Rep. Dennis Baxley, R-Ocala, explains the protection of persons/use of force bill during House session, Thursday, March 31, 2005, in Tallahassee, Fla. The bill passed on House vote. Baxley joins us on the Opinion Page to talk about why he believes that law does not apply in the Trayvon Martin shooting.
What Are Nuclear Weapons For?
President Barack Obama said today that the U.S. nuclear arsenal is bigger than it needs to be. Speaking in South Korea, he said the U.S. can further reduce its nuclear arsenal while maintaining its security and a strong deterrent. Under the latest START treaty, the U.S. agreed to reduce its arsenal to about 1,500 nuclear weapons, and 5,000 warheads. Some argue that's still far too many, while others insist a credible nuclear deterrent requires a sizeable stockpile of weapons. Host Neal Conan speaks with Joe Cirincione, president of the anti-nuclear weapon group the Ploughshares Fund, and with Henry Sokolski, a former deputy for nonproliferation at the Department of Defense and currently director of the Nonproliferation Policy Education Center.
Op-Ed: Why I Wrote 'Stand Your Ground' Law
Florida's "Stand Your Ground" law faces increased scrutiny after the death of Trayvon Martin, the unarmed teen who was shot by a self-appointed neighborhood watch captain. One of the sponsors of the legislation, Republican State Representative Dennis Baxley, argued in a recent op-ed for Fox News that based on the limited information he's seen in media reports, "this law does not seem to be applicable to the tragedy that happened in Sanford.... There is nothing in the castle doctrine as found in Florida statutes that authenticates or provides for the opportunity to pursue and confront individuals." Representative Baxley joins host Neal Conan on the Opinion Page to talk about why he wrote the law and why he believes it does not appear to apply in the case of Trayvon Martin.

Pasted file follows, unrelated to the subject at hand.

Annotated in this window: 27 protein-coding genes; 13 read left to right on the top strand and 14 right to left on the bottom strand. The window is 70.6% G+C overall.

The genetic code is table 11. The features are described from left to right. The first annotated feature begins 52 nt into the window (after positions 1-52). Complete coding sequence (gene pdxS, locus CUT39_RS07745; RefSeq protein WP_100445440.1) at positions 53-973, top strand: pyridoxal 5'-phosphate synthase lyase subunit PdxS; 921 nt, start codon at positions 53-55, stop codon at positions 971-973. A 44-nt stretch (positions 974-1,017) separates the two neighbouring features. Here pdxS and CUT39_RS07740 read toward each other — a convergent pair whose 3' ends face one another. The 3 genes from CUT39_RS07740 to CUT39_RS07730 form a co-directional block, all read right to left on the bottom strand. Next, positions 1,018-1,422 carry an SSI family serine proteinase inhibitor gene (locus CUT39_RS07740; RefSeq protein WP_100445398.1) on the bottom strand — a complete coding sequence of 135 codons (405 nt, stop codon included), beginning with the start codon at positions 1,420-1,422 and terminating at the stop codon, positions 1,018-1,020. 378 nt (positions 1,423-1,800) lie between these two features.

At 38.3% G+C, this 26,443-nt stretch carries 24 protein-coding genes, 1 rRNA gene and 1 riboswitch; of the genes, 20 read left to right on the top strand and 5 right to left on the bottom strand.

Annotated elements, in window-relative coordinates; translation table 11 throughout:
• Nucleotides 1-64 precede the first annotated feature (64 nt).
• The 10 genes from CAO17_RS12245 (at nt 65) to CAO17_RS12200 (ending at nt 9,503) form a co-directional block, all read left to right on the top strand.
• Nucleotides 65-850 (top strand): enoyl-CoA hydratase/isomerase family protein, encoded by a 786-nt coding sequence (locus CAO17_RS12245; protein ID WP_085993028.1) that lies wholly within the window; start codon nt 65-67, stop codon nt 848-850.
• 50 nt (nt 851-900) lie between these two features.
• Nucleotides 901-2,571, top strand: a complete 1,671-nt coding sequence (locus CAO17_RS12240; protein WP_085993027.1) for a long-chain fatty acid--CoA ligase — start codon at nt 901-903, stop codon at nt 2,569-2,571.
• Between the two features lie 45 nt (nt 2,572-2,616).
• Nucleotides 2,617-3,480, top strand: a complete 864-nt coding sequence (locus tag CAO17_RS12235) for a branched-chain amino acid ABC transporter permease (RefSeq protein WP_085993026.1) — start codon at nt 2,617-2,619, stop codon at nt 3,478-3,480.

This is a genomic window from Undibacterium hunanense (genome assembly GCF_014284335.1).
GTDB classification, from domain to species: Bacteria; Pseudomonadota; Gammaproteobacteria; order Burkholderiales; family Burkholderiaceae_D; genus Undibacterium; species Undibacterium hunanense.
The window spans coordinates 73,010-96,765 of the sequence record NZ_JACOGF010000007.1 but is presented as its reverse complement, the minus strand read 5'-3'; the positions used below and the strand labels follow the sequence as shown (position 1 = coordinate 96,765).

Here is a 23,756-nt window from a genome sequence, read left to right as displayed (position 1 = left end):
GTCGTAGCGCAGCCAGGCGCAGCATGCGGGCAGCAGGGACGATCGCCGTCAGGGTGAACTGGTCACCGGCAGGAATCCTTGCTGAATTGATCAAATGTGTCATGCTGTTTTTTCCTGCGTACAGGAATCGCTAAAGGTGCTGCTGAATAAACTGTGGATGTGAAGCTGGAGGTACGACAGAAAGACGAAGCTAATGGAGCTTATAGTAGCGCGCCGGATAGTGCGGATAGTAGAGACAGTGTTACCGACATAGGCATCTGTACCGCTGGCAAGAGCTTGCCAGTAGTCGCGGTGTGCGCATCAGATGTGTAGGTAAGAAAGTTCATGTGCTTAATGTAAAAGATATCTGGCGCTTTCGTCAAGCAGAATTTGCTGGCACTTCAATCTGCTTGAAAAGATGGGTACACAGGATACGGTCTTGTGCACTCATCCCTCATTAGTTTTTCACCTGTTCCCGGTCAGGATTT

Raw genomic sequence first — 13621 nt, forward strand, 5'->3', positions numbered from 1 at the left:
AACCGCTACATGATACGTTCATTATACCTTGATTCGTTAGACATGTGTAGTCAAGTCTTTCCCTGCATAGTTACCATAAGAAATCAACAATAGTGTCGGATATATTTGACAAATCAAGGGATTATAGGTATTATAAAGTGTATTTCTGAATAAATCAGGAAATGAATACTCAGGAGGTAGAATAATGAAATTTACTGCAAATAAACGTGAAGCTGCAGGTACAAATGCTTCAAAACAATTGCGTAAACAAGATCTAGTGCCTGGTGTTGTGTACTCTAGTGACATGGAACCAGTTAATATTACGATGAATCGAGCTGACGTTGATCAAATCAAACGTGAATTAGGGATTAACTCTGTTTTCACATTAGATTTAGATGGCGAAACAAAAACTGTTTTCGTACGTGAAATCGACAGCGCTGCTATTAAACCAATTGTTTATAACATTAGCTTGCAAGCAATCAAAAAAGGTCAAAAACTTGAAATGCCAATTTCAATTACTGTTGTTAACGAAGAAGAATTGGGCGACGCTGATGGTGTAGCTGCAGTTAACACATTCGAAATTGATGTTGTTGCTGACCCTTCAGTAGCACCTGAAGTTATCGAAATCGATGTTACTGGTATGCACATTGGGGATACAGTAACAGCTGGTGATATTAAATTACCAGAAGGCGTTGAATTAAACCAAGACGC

Difficult Decisions At End Of Life
While nearly everyone hopes to die peacefully at home, surrounded by people they love, it usually doesn't turn out that way. Thirty percent of Americans die in nursing homes, more than half in hospitals, and nearly half of those spend their last days in intensive care units. In a new book, Dr. Ira Byock argues that the way most Americans die is a national disgrace, an ethical, moral and economic crisis about to get a great deal worse as the baby boomers age. He adds that a difficult but fixable set of issues has been made worse by political polarization, by advocates of physician assisted suicide who accuse doctors of forcing patients to suffer, and by vehement elements of the pro-life movement, who accuse them of promoting a culture of death. Dr. Ira Byock joins host Neal Conan to talk about his new book, The Best Care Possible.
What to Watch For In Health Care Case
The Supreme Court today hears arguments on whether or not the Patient Protection and Affordable Care Act is constitutional. Over the next three days, the Court will pepper lawyers on both sides with question about the validity of certain provisions of the law, including the individual mandate, which requires most uninsured Americans to purchase health insurance or pay a penalty. The arguments have inspired hundreds of supporters and protesters to gather in front of the Supreme Court in what many legal analysts consider to be the most important case before the Court in decades. Host Neal Conan speaks with Supreme Court correspondent David Savage about what's happening at the High Court as arguments begin and what to expect in the coming days.